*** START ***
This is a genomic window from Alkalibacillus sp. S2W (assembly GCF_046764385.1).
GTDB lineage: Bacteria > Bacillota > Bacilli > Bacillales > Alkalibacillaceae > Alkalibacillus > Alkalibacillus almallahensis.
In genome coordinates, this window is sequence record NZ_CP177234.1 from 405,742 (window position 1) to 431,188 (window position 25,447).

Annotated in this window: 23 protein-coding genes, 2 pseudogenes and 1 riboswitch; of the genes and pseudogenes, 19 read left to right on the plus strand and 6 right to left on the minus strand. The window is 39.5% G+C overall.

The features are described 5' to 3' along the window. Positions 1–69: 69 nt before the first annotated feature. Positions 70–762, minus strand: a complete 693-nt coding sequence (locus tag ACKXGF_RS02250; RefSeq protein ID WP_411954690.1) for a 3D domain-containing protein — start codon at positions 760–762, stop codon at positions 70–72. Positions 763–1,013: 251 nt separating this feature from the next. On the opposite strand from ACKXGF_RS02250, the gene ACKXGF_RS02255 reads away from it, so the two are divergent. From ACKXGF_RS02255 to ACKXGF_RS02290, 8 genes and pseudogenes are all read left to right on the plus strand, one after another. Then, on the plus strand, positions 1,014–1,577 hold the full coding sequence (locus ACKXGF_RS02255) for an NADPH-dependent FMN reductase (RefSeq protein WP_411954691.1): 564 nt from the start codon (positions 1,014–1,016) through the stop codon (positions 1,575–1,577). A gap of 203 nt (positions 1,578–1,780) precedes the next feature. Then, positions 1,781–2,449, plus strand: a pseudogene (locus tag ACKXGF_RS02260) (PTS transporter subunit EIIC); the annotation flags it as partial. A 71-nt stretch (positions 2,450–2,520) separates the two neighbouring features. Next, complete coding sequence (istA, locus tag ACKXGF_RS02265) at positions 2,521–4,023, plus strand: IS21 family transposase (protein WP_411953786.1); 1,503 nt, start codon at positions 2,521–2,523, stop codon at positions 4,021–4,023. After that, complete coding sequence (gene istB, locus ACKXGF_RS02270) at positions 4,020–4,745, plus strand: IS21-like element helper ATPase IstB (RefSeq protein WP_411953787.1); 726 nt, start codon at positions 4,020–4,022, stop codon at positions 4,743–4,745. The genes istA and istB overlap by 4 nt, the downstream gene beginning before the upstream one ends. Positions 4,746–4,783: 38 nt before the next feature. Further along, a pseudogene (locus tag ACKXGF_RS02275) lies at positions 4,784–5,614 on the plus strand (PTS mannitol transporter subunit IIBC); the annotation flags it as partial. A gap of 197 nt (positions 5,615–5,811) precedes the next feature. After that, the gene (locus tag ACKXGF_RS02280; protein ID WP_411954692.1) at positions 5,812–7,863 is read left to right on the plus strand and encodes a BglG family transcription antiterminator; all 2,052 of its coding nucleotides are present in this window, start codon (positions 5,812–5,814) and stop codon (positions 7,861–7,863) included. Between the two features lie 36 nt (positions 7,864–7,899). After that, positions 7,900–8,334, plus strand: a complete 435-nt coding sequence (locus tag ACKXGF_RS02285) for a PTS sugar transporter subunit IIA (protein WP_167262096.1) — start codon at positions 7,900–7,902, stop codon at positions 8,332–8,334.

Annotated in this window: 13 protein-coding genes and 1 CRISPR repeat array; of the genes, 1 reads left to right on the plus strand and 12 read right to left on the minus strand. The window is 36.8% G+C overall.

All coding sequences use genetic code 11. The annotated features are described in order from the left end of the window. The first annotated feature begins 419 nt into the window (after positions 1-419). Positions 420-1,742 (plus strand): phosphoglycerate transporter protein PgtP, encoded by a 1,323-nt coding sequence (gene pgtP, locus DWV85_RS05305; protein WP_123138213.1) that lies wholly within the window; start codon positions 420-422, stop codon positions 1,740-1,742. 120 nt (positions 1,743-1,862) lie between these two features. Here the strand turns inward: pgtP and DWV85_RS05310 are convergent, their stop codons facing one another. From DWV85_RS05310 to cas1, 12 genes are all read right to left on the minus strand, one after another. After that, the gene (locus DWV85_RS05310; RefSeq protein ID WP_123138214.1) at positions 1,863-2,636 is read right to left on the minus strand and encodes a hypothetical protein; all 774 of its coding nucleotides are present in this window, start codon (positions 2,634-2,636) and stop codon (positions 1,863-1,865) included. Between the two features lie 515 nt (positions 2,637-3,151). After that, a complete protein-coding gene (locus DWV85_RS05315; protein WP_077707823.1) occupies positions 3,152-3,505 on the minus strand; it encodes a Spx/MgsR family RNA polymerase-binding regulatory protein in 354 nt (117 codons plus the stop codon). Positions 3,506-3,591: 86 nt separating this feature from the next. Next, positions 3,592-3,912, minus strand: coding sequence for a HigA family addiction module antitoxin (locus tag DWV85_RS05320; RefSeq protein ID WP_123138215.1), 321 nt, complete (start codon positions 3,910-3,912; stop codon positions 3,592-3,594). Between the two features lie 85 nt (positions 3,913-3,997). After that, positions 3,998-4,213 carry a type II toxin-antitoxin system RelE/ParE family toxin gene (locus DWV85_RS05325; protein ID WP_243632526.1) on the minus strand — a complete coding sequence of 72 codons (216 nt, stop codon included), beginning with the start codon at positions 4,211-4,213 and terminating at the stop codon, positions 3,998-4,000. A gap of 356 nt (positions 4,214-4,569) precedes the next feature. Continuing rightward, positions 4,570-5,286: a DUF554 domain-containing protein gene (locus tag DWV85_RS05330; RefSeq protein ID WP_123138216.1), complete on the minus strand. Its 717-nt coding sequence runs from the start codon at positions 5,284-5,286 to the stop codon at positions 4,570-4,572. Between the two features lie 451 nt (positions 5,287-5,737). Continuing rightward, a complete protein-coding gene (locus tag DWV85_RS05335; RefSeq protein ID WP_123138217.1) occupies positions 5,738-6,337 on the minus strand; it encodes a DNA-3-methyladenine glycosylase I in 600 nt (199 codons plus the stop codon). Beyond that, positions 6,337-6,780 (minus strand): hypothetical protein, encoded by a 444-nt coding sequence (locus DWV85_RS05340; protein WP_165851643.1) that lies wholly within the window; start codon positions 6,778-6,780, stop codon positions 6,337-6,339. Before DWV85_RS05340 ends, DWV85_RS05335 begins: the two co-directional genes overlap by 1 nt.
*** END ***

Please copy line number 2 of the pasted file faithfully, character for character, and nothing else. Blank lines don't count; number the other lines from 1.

GTDB lineage: Bacteria > Bacillota > Bacilli > Bacillales > Alkalibacillaceae > Alkalibacillus > Alkalibacillus almallahensis.